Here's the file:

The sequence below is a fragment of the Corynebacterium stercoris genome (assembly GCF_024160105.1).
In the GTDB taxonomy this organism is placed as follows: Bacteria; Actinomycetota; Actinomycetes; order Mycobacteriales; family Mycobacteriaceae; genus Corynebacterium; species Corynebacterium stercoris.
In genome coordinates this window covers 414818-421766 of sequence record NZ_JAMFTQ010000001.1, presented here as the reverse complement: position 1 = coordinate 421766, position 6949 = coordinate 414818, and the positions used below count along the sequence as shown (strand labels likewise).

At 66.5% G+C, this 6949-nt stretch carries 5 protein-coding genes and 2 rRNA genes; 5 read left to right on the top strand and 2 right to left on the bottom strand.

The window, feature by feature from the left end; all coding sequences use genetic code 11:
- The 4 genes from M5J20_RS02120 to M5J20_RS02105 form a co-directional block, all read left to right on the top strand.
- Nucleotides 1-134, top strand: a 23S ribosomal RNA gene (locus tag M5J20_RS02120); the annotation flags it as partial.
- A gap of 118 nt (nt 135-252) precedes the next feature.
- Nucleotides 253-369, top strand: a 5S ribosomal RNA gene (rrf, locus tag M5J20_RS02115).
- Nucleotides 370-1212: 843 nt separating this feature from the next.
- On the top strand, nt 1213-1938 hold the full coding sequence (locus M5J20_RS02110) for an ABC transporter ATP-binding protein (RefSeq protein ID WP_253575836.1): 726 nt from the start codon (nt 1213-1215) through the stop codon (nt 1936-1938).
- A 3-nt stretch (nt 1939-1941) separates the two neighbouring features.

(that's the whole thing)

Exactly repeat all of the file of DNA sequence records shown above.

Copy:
The sequence below is a fragment of the Corynebacterium stercoris genome (assembly GCF_024160105.1).
In the GTDB taxonomy this organism is placed as follows: Bacteria; Actinomycetota; Actinomycetes; order Mycobacteriales; family Mycobacteriaceae; genus Corynebacterium; species Corynebacterium stercoris.
In genome coordinates this window covers 414818-421766 of sequence record NZ_JAMFTQ010000001.1, presented here as the reverse complement: position 1 = coordinate 421766, position 6949 = coordinate 414818, and the positions used below count along the sequence as shown (strand labels likewise).

At 66.5% G+C, this 6949-nt stretch carries 5 protein-coding genes and 2 rRNA genes; 5 read left to right on the top strand and 2 right to left on the bottom strand.

The window, feature by feature from the left end; all coding sequences use genetic code 11:
- The 4 genes from M5J20_RS02120 to M5J20_RS02105 form a co-directional block, all read left to right on the top strand.
- Nucleotides 1-134, top strand: a 23S ribosomal RNA gene (locus tag M5J20_RS02120); the annotation flags it as partial.
- A gap of 118 nt (nt 135-252) precedes the next feature.
- Nucleotides 253-369, top strand: a 5S ribosomal RNA gene (rrf, locus tag M5J20_RS02115).
- Nucleotides 370-1212: 843 nt separating this feature from the next.
- On the top strand, nt 1213-1938 hold the full coding sequence (locus M5J20_RS02110) for an ABC transporter ATP-binding protein (RefSeq protein ID WP_253575836.1): 726 nt from the start codon (nt 1213-1215) through the stop codon (nt 1936-1938).
- A 3-nt stretch (nt 1939-1941) separates the two neighbouring features.